Dodgers have put the rally back in their bag of tricks

Dodgers have put the rally back in their bag of tricks

LOS ANGELES -- After Game No. 8 of 2015, the Dodgers already have as many comebacks as they did all last season. Trailing after six innings last year, they were 2-54. This year, they are 2-2.

"It could very well be coincidence," manager Don Mattingly said after Howie Kendrick's bases-loaded, two-run single in the ninth beat the Mariners, 6-5, for the Dodgers' second walk-off win in as many nights and first late-inning comeback since rallying for a 6-3 victory over the Padres on Opening Day. "But early on, the quality of our at-bats has been very good.

"And even when San Diego beat us [in the second game of the season] with the guy they got from Atlanta [All-Star closer Craig Kimbrel], our guys had good at-bats. We fought, even in the ninth inning, and that showed me a lot. Just make those guys fight for outs and good things can happen."

It happened Tuesday night, even though spot starter David Huff dug the Dodgers a 3-0 first-inning hole by serving up back-to-back homers to Robinson Cano and Nelson Cruz. The Dodgers parlayed doubles by Jimmy Rollins and Adrian Gonzalez for one run, got a two-run pinch-hit homer from hot-hitting Alex Guerrero in the fourth and a solo shot from Andre Ethier in the sixth.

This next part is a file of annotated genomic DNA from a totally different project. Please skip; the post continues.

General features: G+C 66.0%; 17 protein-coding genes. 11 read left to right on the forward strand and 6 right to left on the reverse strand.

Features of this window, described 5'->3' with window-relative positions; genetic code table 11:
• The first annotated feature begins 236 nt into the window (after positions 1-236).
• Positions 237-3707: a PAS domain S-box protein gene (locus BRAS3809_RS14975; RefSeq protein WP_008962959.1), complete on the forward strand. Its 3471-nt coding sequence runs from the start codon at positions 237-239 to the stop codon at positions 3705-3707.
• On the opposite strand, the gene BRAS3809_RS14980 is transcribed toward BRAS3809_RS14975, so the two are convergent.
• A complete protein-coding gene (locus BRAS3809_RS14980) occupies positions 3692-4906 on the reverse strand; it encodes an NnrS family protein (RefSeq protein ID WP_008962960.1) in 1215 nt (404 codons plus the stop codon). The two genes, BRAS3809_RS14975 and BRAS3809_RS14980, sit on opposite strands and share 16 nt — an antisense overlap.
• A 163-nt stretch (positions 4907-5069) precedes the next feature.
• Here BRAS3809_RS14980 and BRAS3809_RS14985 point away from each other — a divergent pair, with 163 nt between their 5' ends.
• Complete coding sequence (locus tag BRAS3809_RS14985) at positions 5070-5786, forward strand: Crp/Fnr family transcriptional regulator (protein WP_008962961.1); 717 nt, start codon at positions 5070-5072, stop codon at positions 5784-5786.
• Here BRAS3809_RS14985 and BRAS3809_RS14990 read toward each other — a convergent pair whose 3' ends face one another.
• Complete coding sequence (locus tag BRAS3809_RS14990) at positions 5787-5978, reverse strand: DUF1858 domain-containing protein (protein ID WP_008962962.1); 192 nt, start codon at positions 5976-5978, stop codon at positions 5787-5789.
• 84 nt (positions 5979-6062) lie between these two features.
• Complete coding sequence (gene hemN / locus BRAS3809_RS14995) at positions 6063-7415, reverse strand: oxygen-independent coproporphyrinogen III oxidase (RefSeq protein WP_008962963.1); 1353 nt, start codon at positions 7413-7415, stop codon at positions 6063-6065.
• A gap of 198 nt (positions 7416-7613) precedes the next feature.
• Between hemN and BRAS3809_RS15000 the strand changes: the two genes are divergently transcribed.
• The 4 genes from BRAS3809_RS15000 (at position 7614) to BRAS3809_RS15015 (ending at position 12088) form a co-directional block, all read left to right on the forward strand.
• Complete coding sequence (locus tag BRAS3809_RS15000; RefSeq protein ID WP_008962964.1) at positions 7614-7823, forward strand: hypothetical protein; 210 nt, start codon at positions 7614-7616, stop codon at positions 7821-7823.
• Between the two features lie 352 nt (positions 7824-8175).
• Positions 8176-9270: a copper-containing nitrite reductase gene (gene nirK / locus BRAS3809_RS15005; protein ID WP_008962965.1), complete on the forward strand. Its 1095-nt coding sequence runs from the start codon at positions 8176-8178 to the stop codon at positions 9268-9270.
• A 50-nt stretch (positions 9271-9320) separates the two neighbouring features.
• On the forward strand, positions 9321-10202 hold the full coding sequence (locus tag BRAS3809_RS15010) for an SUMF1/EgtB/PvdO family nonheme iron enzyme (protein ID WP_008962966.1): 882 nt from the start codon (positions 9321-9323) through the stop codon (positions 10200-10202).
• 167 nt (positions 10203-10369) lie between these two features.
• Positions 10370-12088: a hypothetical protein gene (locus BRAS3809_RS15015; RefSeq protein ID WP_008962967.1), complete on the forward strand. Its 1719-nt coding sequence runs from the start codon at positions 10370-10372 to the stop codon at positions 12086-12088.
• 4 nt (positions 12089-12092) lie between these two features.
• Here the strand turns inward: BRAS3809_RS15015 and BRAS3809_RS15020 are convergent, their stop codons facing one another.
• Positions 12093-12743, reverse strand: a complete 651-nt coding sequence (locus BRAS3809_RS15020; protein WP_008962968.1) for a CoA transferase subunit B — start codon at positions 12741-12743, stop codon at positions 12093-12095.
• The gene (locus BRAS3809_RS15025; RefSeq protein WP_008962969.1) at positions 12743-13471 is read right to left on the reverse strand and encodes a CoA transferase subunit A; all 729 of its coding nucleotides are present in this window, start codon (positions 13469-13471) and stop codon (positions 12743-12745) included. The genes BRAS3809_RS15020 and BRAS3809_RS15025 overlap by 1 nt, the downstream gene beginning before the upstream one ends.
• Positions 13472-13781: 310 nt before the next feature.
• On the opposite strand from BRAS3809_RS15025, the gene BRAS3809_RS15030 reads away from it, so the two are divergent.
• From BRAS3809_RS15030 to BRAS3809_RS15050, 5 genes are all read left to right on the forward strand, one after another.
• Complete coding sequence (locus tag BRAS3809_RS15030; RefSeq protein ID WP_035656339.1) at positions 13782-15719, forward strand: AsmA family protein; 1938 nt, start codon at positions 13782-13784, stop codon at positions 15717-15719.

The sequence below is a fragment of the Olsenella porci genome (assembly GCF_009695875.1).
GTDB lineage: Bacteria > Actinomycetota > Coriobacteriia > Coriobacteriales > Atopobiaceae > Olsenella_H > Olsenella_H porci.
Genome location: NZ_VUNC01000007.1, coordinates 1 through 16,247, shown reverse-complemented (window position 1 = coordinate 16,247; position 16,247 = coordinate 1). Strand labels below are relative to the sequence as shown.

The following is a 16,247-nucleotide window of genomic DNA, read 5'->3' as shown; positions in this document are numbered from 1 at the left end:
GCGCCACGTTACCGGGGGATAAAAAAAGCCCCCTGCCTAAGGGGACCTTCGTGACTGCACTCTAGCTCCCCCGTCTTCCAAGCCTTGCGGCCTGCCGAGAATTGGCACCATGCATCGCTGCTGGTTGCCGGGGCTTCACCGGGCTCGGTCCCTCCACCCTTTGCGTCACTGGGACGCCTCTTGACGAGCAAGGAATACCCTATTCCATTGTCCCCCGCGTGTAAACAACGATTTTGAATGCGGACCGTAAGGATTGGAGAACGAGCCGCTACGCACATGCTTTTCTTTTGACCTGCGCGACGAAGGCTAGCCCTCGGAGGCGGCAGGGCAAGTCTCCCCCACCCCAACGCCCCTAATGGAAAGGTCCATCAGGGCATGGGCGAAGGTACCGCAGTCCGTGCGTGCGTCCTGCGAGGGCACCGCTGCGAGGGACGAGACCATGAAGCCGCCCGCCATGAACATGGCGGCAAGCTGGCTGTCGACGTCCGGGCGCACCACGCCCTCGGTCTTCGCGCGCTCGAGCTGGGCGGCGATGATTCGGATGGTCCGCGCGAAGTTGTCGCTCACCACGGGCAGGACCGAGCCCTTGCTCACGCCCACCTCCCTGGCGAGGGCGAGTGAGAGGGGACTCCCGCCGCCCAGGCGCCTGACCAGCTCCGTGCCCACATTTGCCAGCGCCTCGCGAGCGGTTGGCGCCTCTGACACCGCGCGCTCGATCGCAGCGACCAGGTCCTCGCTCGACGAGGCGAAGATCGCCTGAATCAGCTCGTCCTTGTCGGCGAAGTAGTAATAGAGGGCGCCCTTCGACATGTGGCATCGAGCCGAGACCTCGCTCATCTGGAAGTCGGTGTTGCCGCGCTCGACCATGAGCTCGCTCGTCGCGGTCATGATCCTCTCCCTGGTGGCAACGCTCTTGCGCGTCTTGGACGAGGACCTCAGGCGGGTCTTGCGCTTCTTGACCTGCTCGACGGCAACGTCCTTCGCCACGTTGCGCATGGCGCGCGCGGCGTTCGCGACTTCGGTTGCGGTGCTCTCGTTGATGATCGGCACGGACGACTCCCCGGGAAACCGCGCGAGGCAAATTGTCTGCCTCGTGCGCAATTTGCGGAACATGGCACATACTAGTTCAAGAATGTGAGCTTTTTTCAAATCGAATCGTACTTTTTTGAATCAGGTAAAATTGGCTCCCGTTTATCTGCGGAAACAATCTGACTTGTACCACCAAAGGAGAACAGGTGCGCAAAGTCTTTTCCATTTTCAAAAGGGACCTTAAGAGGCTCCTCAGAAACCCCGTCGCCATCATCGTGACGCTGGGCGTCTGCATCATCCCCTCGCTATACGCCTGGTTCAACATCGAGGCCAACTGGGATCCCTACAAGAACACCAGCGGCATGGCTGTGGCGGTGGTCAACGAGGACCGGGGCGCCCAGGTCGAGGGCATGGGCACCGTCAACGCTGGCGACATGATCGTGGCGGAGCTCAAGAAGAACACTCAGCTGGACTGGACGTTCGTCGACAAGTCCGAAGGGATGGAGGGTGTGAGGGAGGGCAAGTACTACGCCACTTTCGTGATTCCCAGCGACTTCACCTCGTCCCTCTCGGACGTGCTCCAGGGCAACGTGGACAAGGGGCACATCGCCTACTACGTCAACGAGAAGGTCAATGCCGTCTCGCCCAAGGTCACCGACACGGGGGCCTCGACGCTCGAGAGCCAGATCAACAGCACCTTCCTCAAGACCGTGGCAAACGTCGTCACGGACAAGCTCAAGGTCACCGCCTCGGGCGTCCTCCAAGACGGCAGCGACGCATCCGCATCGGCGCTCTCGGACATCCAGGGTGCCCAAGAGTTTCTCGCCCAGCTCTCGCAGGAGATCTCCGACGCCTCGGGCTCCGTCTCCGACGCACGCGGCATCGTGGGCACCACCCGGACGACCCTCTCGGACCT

Ethier's solo homer

With Mattingly staying away from Joel Peralta and Paco Rodriguez, relievers Juan Nicasio, J.P. Howell, Chris Hatcher and Yimi Garcia allowed one run over the final five innings to give the offense a chance in the ninth trailing, 5-4.

Justin Turner -- at the plate when Joc Pederson was ruled out trying to steal second through an instant-replay reversal to end the eighth inning -- led off the ninth with a single off Mariners closer Fernando Rodney. Given the bunt sign, Rollins took a strike, then mistakenly took the bunt off and swung at a changeup for strike two.

Safe call overturned in 8th

"In harm's way," as Mattingly described it, Rollins rallied to single on an 0-2 fastball and send Turner to third.

"I completely messed that up," said Rollins, now 4-for-4 against Rodney. "But doing that, it relaxed me and slowed me down. I messed up, but it worked out. You need luck, no doubt about it."

Carl Crawford then slapped a fastball to third baseman Kyle Seager. Turner broke for home to stay out of the double play and was caught in a rundown, but the Dodgers still had runners on first and second with one out.

Seager nabs Turner in rundown

Gonzalez worked a walk to load the bases for Kendrick, whose bat was sawed off by the first-pitch fastball from his former Angels teammate, but the liner to right field scored Rollins and Crawford, who beat Cruz's throw to the plate.

"I've seen Howie do it with the bat flying so many times," said Rollins. "That was a signature Howard hit."

Turner called last year's comeback record "a stupid stat" because it was one-sided, and he believes these early comebacks can create a reversal of momentum.

"It creates confidence and expectations for the whole team, knowing that it doesn't matter how many runs we're down by, we still have a chance to win the game," Turner said. "Two nights in a row. It can be contagious for the whole team."

Ken Gurnick is a reporter for MLB.com. This story was not subject to the approval of Major League Baseball or its clubs.